All beginnings are difficult, so don’t put too much pressure on yourself, make changes one step at a time and think of it as a game.

“More collaboration with not-for-profit organizations”

Anna Shindler, Sustainability Core Team member in charge of research.

My ideal workday

As a researcher, my ideal day involves working in diverse and cross-disciplinary teams. We all have different passions, experiences and strengths so collaborating more, between disciplines and also with communities beyond the university ‘bubble’, can harness our creativity.

The reality

Through my role as a PhD researcher and my work in the Sustainability Core Team, I get to connect to others quite a bit. I’d like to see stronger and open enabling structures at TU/e for researchers who are passionate about sustainability. I’d also like to see more research engaging directly with society through diversifying partnerships, for instance with not-for-profits.

Our next steps

Currently, I am conducting an assessment of TU/e’s research capacity to understand where we stand and what’s missing. For example, we know that 12% of TU/e’s publications over the last 20 years were about sustainability.

I am also interviewing TU/e’s researchers to understand how transformative research for sustainability emerges and is consolidated. We plan to use these assessment results to create a university-wide vision for sustainability.

My own sustainable living choices

Before I became a researcher, I was a vegetarian/vegan chef so I always exchange recipes with friends and family. It encourages us all to reduce our food waste and meat consumption.

Tips & Tricks

Be an active citizen, and utilize your networks and interests. I believe that individual actions are most impactful when connected to wider society. ‘Food’ is a fun way to make a positive impact. You could also join a local action group for an issue you care about, start an initiative with other students or write to the municipality of Eindhoven. We can advise you at the Sustainability Core Team, just ask!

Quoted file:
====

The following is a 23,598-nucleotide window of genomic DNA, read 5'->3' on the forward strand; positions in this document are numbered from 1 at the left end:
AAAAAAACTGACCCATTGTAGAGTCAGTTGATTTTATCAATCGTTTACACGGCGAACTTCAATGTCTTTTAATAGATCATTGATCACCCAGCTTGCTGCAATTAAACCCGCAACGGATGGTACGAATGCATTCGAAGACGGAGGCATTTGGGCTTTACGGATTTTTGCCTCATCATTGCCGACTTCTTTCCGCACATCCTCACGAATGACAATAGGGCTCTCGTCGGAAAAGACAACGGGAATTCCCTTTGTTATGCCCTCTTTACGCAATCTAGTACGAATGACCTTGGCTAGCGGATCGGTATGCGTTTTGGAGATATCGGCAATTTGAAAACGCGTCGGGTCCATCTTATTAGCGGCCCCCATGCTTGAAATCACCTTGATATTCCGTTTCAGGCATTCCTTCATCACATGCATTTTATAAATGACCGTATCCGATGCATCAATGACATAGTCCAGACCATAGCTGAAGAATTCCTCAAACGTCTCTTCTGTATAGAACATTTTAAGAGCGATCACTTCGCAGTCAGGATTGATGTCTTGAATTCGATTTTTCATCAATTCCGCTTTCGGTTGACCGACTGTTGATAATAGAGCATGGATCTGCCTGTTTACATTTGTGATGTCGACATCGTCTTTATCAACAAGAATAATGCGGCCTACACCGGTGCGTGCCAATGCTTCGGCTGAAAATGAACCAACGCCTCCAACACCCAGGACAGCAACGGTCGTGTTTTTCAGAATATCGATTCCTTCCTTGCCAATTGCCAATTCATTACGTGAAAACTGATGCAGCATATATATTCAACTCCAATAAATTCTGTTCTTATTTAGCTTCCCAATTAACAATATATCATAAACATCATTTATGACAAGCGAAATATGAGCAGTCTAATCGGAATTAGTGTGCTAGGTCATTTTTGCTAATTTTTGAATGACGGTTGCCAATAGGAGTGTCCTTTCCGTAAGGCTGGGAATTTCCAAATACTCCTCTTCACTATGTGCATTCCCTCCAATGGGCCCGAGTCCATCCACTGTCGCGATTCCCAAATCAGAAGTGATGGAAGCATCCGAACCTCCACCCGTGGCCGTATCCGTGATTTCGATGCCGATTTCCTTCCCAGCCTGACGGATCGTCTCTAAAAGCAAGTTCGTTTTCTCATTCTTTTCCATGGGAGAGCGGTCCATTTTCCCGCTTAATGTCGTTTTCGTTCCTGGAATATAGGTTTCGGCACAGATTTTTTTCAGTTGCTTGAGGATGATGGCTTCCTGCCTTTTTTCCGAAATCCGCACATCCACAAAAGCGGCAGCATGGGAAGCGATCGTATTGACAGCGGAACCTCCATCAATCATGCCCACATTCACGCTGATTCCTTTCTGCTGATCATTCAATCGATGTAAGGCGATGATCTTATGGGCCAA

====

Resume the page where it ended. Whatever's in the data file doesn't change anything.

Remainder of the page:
"On municipal land, anyone can start their own vegetable garden"

Dr. Lotte Meijer, Sustainability Core Team member in charge of governance.

My ideal workday

I start the day with a meeting with the Sustainability Core Team. In the afternoon, I work on my overview of the initiatives and I contact the Gate to strengthen our collaborative relationship. But you can’t really squeeze all my work tasks into a single work day... The main focus of my job is to translate research into practice and vice versa. And to make people happy by bringing order to the chaos surrounding sustainability initiatives at TU/e.

The reality

Our team is rather understaffed and we always seem to be putting out fires. I really hope that we will achieve first place in the SustainaBul ranking (hopefully next year already), but for that to happen, we still have a lot of work to do in terms of policy and monitoring.

Our next steps

We will start by mapping out the network surrounding TU/e, how we are doing in relation to others, and how rules and policies can impede or accelerate sustainability initiatives.

My own sustainable living choices

I have my own vegetable garden at home and live in a well-insulated newly built house that’s just about ready to be fitted with a heat pump. Unfortunately, we haven’t completely switched off our gas yet, I would have liked to do so but it proved too complex for the contractors during the construction of our house. We do have solar panels; enough of them to charge our electric car with solar energy. However, I still prefer to travel by bike. Even though I have kids, I hardly need the car. I take them to the TU/e day care center in my bicycle trailer.

Super tip

In 2014, councilor Scheurs signed a covenant in Eindhoven that allows people to start their own vegetable garden on municipal land. That’s why we started a vegetable garden near Woenselse Markt a few years ago, which has grown rather large now. So, if you come across a dead flowerbed, an unused parking lot, or a stretch of unused municipal land: what's stopping you?